It may be also material to observe the form of speech here used in reference to the time: He hath dispersed, and he hath given; or, He doth disperse, he doth give; (for in the Hebrew language the past and present times are not distinguished :) which manner of speaking may seem to intimate the reality, or the certainty, and the constancy of his practice in this kind; for what is past or present, we are infallibly secure of; and in morals, what one is said to have done, or to do, is always understood according to habit or custom. It is not, He will disperse, he will give ; that were no fit description of a good man; to pretend to, would be no argument of piety; those words might import uncertainty, and delay in his practice. He that saith, I will give, may be fallacious in his professions, may be inconsistent with
SERM. his resolutions, may wilfully or negligently let slip
1X1the due season of performing it. Our good man is 'Erixius noi not a Doson, or Will-give, (like that king of MaceAllow us in ayyarızis don, who got that name from often signifying an incrovezes di tention of giving, but never giving in effect ;) he not
xi. only purposes well, and promises fairly for the future, Plut. in., but he hath effectually done it, and perseveres doing Paulo Æmil.
it upon every fit occasion. He puts not his neighbour into tedious expectations, nor puts him off with fri
volous excuses, saying to him, as it is in the ProProv. iii.28. verbs, Go, and come again, and to-morrow I will
give, when he hath it by him: he bids him not Jam. ii. 16. have patience, or says unto him, Depart in peace,
when his need is urgent, and his pain impatient, when hunger or cold do then pinch him, when sickness incessantly vexeth him, when present straits and burdens oppress him; but he affordeth a ready, quick, and seasonable relief.
He hath dispersed, and given, while he lives, not reserving the disposal of all at once upon his death, or by his last will; that unwilling will, whereby men would seem to give somewhat, when they can keep nothing; drawing to themselves those commendations and thanks, which are only due to their mortality; whenas were they immortal, they would never be liberal : No; it is, he hath freely dispersed;
not an inevitable necessity will extort it from him; Avarus, nisi it cannot be said of him, that he never does well, cum mori.
ipecie but when he dies; so he hath done it really and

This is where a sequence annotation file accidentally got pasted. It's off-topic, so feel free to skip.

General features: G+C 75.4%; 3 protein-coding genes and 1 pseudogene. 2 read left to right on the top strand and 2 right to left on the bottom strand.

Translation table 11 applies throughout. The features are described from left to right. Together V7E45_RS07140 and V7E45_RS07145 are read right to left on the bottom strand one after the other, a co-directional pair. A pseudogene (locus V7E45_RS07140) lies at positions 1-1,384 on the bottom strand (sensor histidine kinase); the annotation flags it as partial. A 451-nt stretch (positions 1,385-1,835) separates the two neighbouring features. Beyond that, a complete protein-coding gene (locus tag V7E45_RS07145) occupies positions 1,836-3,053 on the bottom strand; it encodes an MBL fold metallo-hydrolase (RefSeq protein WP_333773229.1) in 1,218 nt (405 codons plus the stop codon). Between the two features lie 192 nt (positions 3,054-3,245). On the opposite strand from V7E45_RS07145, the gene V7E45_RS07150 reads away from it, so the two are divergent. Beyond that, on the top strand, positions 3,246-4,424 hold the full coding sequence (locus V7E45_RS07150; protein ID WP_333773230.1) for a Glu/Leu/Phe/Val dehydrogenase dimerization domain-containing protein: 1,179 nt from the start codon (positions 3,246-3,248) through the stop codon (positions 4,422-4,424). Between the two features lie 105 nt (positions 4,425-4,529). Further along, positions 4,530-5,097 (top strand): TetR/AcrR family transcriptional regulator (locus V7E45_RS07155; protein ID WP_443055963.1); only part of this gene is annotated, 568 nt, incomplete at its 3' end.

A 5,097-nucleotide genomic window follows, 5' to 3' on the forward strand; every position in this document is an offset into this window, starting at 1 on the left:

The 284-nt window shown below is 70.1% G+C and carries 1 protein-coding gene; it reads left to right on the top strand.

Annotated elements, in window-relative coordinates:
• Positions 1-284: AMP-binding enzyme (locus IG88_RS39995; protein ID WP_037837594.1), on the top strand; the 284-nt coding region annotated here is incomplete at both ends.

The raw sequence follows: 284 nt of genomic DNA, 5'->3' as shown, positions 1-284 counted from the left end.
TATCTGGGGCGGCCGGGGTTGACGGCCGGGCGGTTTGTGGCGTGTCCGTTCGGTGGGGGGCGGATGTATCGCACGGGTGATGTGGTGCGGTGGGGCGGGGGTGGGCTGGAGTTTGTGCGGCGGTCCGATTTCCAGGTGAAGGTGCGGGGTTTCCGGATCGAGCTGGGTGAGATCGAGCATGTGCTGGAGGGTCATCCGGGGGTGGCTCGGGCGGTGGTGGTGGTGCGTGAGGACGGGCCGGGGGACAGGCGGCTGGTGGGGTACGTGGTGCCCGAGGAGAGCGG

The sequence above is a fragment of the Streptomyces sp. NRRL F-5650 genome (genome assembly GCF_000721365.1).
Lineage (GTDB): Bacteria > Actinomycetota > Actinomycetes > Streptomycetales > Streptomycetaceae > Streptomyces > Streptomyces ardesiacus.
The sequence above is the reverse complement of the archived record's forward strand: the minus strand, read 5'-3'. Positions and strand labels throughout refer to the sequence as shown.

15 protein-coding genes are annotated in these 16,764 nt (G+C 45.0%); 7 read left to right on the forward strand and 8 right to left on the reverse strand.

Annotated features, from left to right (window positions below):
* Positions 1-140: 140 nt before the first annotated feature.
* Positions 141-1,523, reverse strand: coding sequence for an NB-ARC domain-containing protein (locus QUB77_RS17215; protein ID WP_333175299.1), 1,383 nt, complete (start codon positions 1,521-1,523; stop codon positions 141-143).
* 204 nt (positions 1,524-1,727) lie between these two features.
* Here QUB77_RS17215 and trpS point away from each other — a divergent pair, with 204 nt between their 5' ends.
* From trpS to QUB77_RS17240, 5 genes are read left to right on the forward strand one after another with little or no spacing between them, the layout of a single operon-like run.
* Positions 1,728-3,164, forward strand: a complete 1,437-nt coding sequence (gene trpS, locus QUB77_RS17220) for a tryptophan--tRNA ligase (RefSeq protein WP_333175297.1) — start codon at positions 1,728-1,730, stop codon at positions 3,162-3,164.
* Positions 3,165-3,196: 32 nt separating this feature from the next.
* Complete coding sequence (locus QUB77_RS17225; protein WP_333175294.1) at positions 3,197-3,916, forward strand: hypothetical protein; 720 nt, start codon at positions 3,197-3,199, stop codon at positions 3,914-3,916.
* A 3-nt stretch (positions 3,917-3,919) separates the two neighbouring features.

He also doth it constantly, through all the course of his life, whenever good opportunity presents itself. He doth it not by fits, or by accident, according to unstable causes or circumstances moving him, (when
bodily temper or humour inclineth him, when a sad SERM. object makes vehement impression on him, when XXXI. shame obligeth him to comply with the practice of others, when he may thereby promote some design, or procure some glory to himself,) but his practice is constant and uniform, being drawn from steady principles, and guided by certain rules, proceeding from reverence to God, and good-will toward man, following the clear dictates and immutable laws of conscience. Thus hath the pious man dispersed, and given to the poor : and let thus much suffice for explicatory reflection upon the first words.
The main drift and purport of which is, to represent the liberal exercising of bounty and mercy to be the necessary duty, the ordinary practice, and the proper character of a truly pious man; so that performing such acts is a good sign of true piety; and omitting them is a certain argument of ungodliness. For the demonstration of which points, and for exciting us to a practice answerable, I shall propound several considerations, whereby the plain reasonableness, the great weight, the high worth and excellency of this duty, together with its strict connection with other principal duties of piety, will appear. And first, I will shew with what advantage the holy scripture represents it to us, or presses it upon us. 1. We may consider, that there is no sort of duties 1. Head of
a discourse. which God hath more expressly commanded, or more earnestly inculcated, than these of bounty and mercy toward our brethren : whence evidently the great moment of them, and their high value in God's esteem may be inferred. Even in the ancient law, we may observe very careful provisions made for engaging men to works of this kind, and the perform
BARROW, VOL. II.